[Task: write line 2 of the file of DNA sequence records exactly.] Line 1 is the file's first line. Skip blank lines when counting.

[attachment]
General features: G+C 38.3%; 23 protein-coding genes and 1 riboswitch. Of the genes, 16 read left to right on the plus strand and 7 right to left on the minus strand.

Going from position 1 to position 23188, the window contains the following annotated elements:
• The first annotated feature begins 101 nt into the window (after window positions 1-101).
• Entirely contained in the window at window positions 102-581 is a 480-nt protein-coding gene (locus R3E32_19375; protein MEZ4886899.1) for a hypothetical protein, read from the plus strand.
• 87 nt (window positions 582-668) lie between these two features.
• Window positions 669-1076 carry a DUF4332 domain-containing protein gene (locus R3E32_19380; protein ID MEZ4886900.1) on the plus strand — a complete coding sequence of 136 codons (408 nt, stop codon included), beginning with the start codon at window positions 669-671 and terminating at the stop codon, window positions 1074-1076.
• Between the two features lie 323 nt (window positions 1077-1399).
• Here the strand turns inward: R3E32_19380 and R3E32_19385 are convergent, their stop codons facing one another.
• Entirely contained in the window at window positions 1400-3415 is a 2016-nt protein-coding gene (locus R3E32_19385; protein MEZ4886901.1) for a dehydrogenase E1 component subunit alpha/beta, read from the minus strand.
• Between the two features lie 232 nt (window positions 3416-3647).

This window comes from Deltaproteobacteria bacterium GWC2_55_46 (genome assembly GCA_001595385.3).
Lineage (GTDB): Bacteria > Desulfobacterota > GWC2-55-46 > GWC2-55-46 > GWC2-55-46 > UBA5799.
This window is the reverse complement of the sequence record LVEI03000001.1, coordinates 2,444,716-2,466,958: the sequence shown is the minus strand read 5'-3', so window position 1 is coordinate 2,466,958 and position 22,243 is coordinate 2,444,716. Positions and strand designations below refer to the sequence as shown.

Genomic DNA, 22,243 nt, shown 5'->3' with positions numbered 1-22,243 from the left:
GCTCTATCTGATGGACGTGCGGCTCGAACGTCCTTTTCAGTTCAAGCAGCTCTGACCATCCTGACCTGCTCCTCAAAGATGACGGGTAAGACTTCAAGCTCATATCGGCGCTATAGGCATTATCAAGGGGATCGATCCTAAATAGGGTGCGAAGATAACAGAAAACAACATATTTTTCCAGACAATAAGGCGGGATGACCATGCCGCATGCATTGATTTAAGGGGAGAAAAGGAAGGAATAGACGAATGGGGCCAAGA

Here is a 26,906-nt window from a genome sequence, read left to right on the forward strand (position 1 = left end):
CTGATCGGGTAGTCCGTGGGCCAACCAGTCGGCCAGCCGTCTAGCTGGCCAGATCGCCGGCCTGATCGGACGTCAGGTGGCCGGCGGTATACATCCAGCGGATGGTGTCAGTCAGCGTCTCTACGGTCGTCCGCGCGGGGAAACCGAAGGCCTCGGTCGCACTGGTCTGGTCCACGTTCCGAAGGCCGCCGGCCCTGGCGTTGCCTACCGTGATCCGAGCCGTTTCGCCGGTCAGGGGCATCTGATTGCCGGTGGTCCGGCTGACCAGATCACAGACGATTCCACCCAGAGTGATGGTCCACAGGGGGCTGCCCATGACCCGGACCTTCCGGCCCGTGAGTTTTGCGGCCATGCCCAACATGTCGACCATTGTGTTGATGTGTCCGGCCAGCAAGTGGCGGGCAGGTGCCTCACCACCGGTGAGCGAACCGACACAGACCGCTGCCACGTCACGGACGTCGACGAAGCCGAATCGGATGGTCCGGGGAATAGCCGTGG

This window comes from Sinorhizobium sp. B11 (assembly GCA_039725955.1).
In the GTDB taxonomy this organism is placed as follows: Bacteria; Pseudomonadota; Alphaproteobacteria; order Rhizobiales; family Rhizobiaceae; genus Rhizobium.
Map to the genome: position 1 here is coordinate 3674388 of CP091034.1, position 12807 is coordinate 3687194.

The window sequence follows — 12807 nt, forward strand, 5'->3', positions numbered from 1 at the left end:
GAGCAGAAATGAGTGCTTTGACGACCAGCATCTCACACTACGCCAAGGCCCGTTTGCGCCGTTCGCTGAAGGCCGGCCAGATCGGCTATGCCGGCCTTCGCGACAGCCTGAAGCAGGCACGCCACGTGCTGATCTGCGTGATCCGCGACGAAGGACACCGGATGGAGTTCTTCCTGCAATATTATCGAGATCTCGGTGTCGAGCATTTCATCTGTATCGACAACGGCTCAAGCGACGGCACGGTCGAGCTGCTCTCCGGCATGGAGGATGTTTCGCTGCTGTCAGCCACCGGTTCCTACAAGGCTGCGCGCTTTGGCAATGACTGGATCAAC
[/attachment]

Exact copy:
Going from position 1 to position 23188, the window contains the following annotated elements: